Article | Open

Giant anisotropic magnetoresistance in a quantum anomalous Hall insulator

  • Nature Communications 6, Article number: 7434 (2015)
  • doi:10.1038/ncomms8434
  • Download Citation
Received:
Accepted:
Published online:

Abstract

When a three-dimensional ferromagnetic topological insulator thin film is magnetized out-of-plane, conduction ideally occurs through dissipationless, one-dimensional (1D) chiral states that are characterized by a quantized, zero-field Hall conductance. The recent realization of this phenomenon, the quantum anomalous Hall effect, provides a conceptually new platform for studies of 1D transport, distinct from the traditionally studied quantum Hall effects that arise from Landau level formation. An important question arises in this context: how do these 1D edge states evolve as the magnetization is changed from out-of-plane to in-plane? We examine this question by studying the field-tilt-driven crossover from predominantly edge-state transport to diffusive transport in Crx(Bi,Sb)2−xTe3 thin films. This crossover manifests itself in a giant, electrically tunable anisotropic magnetoresistance that we explain by employing a Landauer–Büttiker formalism. Our methodology provides a powerful means of quantifying dissipative effects in temperature and chemical potential regimes far from perfect quantization.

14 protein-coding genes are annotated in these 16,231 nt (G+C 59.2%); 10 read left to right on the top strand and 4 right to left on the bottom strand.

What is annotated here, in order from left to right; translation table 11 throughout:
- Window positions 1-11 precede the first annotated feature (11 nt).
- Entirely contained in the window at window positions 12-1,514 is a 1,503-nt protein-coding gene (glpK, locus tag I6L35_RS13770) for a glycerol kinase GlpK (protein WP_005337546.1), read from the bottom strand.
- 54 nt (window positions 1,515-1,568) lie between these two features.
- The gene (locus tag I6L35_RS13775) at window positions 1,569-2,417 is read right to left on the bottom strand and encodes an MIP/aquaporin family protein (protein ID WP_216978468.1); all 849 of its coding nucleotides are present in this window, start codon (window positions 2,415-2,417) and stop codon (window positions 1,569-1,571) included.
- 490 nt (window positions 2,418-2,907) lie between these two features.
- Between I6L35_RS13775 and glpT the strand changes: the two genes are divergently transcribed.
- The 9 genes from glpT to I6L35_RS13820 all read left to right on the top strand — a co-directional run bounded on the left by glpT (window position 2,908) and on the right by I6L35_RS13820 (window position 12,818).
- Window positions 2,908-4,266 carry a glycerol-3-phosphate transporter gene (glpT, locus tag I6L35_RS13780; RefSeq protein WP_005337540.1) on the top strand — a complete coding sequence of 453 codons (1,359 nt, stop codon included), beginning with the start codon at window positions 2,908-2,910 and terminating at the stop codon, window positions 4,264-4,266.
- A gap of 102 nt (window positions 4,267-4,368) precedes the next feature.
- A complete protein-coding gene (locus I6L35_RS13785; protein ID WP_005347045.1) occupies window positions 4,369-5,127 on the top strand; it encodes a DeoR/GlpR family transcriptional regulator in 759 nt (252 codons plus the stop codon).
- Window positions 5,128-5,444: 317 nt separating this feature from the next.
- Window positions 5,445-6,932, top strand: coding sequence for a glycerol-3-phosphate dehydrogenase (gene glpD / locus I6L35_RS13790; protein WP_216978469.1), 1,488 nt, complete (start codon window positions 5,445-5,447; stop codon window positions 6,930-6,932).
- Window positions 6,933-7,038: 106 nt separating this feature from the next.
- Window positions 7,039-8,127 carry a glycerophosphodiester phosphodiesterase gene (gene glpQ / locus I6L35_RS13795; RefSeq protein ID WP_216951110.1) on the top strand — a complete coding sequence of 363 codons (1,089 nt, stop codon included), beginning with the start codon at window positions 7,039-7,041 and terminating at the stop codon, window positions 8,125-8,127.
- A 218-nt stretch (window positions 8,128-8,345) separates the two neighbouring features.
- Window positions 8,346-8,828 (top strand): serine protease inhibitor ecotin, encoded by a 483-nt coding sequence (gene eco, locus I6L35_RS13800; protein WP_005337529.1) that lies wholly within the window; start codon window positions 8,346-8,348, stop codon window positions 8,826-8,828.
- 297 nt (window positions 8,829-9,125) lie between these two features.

Introduction

In the absence of magnetic doping, surface electrons in three-dimensional (3D) topological insulators such as (Bi,Sb)2Te3 are helical Dirac fermions protected from backscattering by time-reversal symmetry1,2. When such a 3D topological insulator is made ferromagnetic by doping with magnetic ions3,4,5,6,7,8,9 or by integration into magnetic heterostructures10,11,12, time-reversal symmetry is broken. If the magnetization M is perpendicular to the surface, the surface state dispersion is gapped at the Dirac point13,14, while M parallel to the surface is expected to keep the Dirac point intact with the origin shifting in momentum-space15. In a ferromagnetic topological insulator thin film with out-of-plane magnetic anisotropy16, the two surfaces are gapped, albeit with opposite mass. The mass domain wall created along the side walls of films then hosts a massless, one-dimensional (1D), dissipation-free edge state. If the chemical potential is tuned inside the magnetic gap of the surface states, transport is solely restricted to these 1D edge states, and characterized by a quantized Hall resistivity ρxy=h/e2 (where h and e are the Planck constant and elementary charge, respectively) and (ideally) vanishing longitudinal resistivity ρxx=0. This is known as the quantum anomalous Hall (QAH) state and was recently realized experimentally in thin films of Crx(Bi,Sb)2−xTe3 (refs 6, 8, 9) at dilution fridge temperatures.